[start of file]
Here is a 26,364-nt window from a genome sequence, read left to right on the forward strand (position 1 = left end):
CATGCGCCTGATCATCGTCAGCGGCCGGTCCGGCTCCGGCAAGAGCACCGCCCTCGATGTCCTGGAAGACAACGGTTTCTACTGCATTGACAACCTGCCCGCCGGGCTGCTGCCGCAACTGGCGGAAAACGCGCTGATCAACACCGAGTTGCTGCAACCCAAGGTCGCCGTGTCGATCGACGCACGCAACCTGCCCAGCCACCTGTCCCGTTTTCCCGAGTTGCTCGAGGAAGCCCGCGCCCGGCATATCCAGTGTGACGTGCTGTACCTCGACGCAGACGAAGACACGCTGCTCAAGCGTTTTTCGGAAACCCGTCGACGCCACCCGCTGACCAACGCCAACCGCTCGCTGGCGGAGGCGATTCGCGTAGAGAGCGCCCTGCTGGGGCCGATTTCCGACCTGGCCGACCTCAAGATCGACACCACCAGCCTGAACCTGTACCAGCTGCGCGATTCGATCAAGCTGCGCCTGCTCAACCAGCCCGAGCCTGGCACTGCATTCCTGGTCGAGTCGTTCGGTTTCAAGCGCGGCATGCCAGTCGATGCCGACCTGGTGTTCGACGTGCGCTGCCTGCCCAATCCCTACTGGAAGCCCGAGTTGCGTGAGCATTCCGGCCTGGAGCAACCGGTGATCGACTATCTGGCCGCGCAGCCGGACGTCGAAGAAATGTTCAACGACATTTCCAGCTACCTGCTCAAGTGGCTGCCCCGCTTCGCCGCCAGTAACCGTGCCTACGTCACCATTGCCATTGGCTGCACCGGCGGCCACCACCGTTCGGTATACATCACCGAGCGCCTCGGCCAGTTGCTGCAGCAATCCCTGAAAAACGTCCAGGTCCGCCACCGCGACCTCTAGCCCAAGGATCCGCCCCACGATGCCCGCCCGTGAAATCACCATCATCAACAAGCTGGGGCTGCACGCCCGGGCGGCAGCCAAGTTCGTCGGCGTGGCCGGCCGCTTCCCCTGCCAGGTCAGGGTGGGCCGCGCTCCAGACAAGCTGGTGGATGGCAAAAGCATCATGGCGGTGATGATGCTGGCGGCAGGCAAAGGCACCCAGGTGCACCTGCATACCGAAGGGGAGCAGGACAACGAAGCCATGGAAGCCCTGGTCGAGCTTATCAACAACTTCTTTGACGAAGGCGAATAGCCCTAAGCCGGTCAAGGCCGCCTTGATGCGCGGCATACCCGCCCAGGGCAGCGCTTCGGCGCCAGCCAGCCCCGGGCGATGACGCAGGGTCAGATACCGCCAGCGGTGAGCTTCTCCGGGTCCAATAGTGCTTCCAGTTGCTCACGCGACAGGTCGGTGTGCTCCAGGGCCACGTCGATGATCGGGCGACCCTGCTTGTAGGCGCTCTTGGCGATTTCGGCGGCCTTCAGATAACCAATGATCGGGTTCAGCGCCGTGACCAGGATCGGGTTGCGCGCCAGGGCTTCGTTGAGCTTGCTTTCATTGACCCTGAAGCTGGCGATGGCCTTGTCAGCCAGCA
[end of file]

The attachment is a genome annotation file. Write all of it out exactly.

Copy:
Here is a 26,364-nt window from a genome sequence, read left to right on the forward strand (position 1 = left end):
CATGCGCCTGATCATCGTCAGCGGCCGGTCCGGCTCCGGCAAGAGCACCGCCCTCGATGTCCTGGAAGACAACGGTTTCTACTGCATTGACAACCTGCCCGCCGGGCTGCTGCCGCAACTGGCGGAAAACGCGCTGATCAACACCGAGTTGCTGCAACCCAAGGTCGCCGTGTCGATCGACGCACGCAACCTGCCCAGCCACCTGTCCCGTTTTCCCGAGTTGCTCGAGGAAGCCCGCGCCCGGCATATCCAGTGTGACGTGCTGTACCTCGACGCAGACGAAGACACGCTGCTCAAGCGTTTTTCGGAAACCCGTCGACGCCACCCGCTGACCAACGCCAACCGCTCGCTGGCGGAGGCGATTCGCGTAGAGAGCGCCCTGCTGGGGCCGATTTCCGACCTGGCCGACCTCAAGATCGACACCACCAGCCTGAACCTGTACCAGCTGCGCGATTCGATCAAGCTGCGCCTGCTCAACCAGCCCGAGCCTGGCACTGCATTCCTGGTCGAGTCGTTCGGTTTCAAGCGCGGCATGCCAGTCGATGCCGACCTGGTGTTCGACGTGCGCTGCCTGCCCAATCCCTACTGGAAGCCCGAGTTGCGTGAGCATTCCGGCCTGGAGCAACCGGTGATCGACTATCTGGCCGCGCAGCCGGACGTCGAAGAAATGTTCAACGACATTTCCAGCTACCTGCTCAAGTGGCTGCCCCGCTTCGCCGCCAGTAACCGTGCCTACGTCACCATTGCCATTGGCTGCACCGGCGGCCACCACCGTTCGGTATACATCACCGAGCGCCTCGGCCAGTTGCTGCAGCAATCCCTGAAAAACGTCCAGGTCCGCCACCGCGACCTCTAGCCCAAGGATCCGCCCCACGATGCCCGCCCGTGAAATCACCATCATCAACAAGCTGGGGCTGCACGCCCGGGCGGCAGCCAAGTTCGTCGGCGTGGCCGGCCGCTTCCCCTGCCAGGTCAGGGTGGGCCGCGCTCCAGACAAGCTGGTGGATGGCAAAAGCATCATGGCGGTGATGATGCTGGCGGCAGGCAAAGGCACCCAGGTGCACCTGCATACCGAAGGGGAGCAGGACAACGAAGCCATGGAAGCCCTGGTCGAGCTTATCAACAACTTCTTTGACGAAGGCGAATAGCCCTAAGCCGGTCAAGGCCGCCTTGATGCGCGGCATACCCGCCCAGGGCAGCGCTTCGGCGCCAGCCAGCCCCGGGCGATGACGCAGGGTCAGATACCGCCAGCGGTGAGCTTCTCCGGGTCCAATAGTGCTTCCAGTTGCTCACGCGACAGGTCGGTGTGCTCCAGGGCCACGTCGATGATCGGGCGACCCTGCTTGTAGGCGCTCTTGGCGATTTCGGCGGCCTTCAGATAACCAATGATCGGGTTCAGCGCCGTGACCAGGATCGGGTTGCGCGCCAGGGCTTCGTTGAGCTTGCTTTCATTGACCCTGAAGCTGGCGATGGCCTTGTCAGCCAGCA